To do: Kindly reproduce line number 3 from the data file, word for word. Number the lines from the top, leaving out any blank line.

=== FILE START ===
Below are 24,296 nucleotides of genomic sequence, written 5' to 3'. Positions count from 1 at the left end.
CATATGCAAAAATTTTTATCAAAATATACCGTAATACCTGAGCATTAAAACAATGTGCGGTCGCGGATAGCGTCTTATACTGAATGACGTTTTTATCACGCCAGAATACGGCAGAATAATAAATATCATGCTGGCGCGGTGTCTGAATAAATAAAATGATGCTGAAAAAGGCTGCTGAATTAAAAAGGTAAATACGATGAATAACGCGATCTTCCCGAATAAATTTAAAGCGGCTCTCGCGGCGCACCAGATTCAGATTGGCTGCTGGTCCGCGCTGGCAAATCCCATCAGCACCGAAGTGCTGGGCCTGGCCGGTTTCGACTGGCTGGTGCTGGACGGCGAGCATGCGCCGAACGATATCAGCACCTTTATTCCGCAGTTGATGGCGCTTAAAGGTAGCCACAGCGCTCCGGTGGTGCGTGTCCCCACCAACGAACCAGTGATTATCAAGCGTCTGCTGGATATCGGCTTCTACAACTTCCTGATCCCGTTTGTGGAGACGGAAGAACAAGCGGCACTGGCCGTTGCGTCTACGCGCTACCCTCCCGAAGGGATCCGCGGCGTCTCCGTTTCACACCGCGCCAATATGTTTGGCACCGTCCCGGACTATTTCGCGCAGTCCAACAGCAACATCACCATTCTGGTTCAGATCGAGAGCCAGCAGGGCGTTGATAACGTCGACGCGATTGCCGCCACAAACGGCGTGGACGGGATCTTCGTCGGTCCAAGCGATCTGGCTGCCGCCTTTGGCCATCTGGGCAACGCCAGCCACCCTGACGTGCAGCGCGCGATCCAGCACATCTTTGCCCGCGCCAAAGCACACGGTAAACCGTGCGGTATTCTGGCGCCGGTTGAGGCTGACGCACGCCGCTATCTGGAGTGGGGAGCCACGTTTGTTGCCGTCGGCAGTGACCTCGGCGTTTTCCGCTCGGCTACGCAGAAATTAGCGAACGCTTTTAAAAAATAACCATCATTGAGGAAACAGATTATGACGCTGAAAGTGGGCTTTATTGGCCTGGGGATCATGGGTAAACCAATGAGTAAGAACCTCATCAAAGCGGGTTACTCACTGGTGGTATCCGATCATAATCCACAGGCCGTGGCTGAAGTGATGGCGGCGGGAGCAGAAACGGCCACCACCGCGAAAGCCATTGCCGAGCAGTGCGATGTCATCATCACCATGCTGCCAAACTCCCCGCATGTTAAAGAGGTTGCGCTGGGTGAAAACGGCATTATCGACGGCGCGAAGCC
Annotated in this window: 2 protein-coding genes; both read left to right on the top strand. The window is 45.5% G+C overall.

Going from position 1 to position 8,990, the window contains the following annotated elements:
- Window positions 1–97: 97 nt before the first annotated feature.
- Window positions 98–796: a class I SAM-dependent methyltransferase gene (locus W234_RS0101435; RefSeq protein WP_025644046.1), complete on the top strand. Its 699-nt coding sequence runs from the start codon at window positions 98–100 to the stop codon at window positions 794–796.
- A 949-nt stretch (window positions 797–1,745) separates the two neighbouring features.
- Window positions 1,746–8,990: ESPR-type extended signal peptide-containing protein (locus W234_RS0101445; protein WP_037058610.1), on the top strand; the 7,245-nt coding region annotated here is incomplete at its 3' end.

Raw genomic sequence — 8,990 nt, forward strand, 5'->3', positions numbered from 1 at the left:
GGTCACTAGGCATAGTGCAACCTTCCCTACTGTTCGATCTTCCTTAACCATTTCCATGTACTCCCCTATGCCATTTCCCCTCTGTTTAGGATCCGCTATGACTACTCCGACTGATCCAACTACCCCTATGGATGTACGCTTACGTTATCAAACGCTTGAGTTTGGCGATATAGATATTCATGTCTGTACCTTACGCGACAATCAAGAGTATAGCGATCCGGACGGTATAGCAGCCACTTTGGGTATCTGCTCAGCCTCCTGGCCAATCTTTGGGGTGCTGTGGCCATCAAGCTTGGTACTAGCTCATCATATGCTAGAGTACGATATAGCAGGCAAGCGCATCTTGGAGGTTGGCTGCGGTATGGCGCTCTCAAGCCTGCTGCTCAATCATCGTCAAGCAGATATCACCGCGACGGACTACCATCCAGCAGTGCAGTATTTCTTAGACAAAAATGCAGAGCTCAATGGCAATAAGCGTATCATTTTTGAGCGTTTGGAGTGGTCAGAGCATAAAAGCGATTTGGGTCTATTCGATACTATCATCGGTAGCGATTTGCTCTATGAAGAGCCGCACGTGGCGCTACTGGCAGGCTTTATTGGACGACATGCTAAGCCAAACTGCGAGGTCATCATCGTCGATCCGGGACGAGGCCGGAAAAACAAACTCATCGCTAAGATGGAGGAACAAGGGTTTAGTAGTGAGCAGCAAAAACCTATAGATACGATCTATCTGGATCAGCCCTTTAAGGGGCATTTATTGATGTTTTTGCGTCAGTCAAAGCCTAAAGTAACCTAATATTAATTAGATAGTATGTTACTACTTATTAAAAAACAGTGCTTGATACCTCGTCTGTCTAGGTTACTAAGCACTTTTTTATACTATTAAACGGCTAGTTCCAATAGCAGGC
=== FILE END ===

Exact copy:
Annotated in this window: 2 protein-coding genes; both read left to right on the top strand. The window is 45.5% G+C overall.